Break out brackets, it’s March Madness!

This week, 68 teams hit the court to tip-off the NCAA men’s basketball tournament. People across the country are sizing up the match-ups, putting money in the pot and filling out their brackets. Friendly office-pool season is here, and everyone (except bosses) rejoices.

In a survey early this month, MSN gauged how everyday people are approaching this year’s tournament. How many hours of work will be lost? In these tough economic times, are people more or less likely to bet on the games? Are men or women more dedicated fans? Which celebrity would people most like to watch the games with?

It’s no secret March Madness is big in the workplace. But astoundingly, 81 percent of respondents to MSN’s online survey of more than 1,000 men and women said they plan to devote at least some time during the work day to following tournament action. Sixty percent said they will spend at least one hour of work during the first two days of the tournament (Thursday and Friday) watching games or following scores online, with 18 percent saying they’ll do so for at least five hours.

“March Madness and the subsequent office pools have been going on long enough that employers can no longer claim to be caught off guard by the annual event,” said John Challenger, chief executive officer of Challenger, Gray & Christmas, Inc., a global outplacement consultancy that each year predicts the NCAA tournament’s impact on workplace productivity. Last year the firm figured the first week of the tourney alone cost employees $1.8 billion in unproductive wages.

“Some have tried to squash these pools, most simply ignore them and others have found ways to embrace the tournament as a team-building and morale-boosting opportunity,” Challenger said.

Some workers want to boost more than morale. Of those surveyed, 85 percent said they will pay in to office pools at least as much money, if not more, as the previous year. This is a drastic increase from the same survey question a year ago, when only 37 percent of respondents said they planned to partake in some form of NCAA tourney betting or pool.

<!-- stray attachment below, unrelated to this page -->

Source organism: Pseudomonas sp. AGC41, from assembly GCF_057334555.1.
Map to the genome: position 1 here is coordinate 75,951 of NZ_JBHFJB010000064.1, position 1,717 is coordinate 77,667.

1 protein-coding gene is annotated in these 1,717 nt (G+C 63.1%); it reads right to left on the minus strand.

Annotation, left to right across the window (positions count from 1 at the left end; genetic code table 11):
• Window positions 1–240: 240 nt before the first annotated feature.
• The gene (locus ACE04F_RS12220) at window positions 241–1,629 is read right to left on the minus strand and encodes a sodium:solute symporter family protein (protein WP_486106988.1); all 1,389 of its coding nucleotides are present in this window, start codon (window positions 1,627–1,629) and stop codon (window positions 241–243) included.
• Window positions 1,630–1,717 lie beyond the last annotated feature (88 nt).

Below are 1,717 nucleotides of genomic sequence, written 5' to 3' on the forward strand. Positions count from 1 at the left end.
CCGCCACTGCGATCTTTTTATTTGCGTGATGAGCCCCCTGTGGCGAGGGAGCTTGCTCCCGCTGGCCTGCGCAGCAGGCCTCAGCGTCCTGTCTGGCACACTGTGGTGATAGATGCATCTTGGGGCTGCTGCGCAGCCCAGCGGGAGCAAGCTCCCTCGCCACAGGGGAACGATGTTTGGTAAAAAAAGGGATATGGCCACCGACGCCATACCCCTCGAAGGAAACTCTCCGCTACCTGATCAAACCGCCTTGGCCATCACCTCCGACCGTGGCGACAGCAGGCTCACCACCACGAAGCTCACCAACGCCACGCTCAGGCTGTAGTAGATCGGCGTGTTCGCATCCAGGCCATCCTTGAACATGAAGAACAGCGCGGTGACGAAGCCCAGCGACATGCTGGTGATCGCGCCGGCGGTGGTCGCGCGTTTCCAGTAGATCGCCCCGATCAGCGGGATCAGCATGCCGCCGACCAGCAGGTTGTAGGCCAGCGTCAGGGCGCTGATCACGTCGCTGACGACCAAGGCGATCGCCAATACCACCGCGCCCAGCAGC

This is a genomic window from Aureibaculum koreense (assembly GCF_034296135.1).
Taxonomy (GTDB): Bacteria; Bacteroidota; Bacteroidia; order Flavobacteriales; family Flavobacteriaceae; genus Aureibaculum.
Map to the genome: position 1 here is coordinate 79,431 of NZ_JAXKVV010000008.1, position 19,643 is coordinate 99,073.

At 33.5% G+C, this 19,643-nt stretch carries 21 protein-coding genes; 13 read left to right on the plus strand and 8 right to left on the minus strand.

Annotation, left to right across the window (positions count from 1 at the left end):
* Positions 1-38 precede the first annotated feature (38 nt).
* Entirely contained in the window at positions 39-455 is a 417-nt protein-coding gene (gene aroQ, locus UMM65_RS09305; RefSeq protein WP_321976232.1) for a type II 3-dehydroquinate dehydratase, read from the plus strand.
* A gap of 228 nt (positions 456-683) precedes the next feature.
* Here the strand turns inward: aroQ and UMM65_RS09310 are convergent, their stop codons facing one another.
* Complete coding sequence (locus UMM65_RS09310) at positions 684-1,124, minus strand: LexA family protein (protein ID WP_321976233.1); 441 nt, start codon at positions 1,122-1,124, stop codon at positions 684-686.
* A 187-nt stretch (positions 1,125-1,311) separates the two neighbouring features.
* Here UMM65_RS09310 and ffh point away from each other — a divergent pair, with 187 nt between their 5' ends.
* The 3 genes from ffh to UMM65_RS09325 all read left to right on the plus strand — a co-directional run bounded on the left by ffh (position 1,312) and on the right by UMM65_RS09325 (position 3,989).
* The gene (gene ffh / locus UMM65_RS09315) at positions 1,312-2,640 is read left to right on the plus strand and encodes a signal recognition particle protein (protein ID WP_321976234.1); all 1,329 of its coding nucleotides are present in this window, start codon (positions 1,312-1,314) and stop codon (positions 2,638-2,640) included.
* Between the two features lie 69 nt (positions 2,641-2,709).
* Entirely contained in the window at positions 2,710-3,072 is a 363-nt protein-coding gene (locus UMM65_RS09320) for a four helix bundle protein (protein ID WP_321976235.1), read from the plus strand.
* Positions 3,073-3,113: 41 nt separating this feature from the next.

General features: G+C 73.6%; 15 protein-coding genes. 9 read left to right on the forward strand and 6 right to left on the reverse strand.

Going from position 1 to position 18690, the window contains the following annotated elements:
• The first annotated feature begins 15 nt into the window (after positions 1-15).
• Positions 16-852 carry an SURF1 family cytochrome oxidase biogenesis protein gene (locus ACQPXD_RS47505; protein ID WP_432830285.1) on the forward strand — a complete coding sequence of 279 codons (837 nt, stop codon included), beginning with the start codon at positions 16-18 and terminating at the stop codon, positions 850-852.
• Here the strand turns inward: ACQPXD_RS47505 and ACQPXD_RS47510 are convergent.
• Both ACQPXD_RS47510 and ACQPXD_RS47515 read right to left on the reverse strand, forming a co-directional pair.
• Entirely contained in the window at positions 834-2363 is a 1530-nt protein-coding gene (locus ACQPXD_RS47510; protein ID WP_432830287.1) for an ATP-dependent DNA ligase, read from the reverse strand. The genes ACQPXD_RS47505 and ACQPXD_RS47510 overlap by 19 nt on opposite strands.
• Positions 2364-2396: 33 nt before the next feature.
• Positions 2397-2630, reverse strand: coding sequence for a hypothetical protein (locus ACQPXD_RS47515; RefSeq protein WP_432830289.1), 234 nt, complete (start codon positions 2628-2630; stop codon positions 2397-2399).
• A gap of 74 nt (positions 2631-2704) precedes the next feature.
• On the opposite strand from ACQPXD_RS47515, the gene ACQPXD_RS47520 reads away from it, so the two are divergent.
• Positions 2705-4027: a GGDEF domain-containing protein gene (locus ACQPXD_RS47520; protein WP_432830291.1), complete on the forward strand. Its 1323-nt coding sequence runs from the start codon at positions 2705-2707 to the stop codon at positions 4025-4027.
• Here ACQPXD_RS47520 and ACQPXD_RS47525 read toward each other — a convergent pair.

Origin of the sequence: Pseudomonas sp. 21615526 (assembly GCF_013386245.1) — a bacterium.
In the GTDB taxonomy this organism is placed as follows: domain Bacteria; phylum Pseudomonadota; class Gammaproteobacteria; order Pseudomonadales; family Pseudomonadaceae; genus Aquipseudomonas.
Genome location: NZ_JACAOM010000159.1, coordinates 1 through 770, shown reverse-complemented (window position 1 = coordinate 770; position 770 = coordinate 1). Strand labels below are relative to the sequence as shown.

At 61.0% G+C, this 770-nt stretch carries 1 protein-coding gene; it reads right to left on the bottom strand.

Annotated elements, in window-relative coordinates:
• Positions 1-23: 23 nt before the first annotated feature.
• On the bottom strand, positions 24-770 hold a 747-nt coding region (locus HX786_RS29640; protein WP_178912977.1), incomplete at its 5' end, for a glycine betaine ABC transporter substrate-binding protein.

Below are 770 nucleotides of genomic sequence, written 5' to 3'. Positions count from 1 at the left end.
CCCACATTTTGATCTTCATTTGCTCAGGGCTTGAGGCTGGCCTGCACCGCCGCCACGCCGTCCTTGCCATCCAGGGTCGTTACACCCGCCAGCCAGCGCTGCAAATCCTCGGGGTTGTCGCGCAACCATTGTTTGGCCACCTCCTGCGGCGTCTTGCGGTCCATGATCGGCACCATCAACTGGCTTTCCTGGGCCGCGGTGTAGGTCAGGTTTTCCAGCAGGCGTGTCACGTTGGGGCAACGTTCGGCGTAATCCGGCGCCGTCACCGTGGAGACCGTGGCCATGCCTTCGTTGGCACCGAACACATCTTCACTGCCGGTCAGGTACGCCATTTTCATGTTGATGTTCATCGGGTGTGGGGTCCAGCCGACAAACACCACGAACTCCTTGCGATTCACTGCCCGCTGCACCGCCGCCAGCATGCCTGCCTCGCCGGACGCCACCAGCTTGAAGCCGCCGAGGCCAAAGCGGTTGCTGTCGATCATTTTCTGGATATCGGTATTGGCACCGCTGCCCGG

A surprising survey finding is that women participate more than men in March Madness pools, with 47 percent of women saying they typically participate, compared to 40 percent of men. In addition, 27 percent of women said they plan to fill out three or more brackets, while 21 percent of men said they’ll fill out at least three. Interestingly, men are apt to be slightly more sociable than women when it comes to talking about their bracket choices. Fifty-nine percent of men said they would talk to their coworkers about their picks, compared to 56 percent of women saying they would.

Renowned University of Kentucky fan Ashley Judd was the runaway choice as a potential courtside-seat mate. Given the choice of sitting alongside celebrities Kim Kardashian, Charlie Sheen, Heidi Klum, Judd or the couple of Ashton Kutcher and Demi Moore, the majority stated a preference for the actress Judd. A whopping 41 percent of women picked Judd over the four other choices.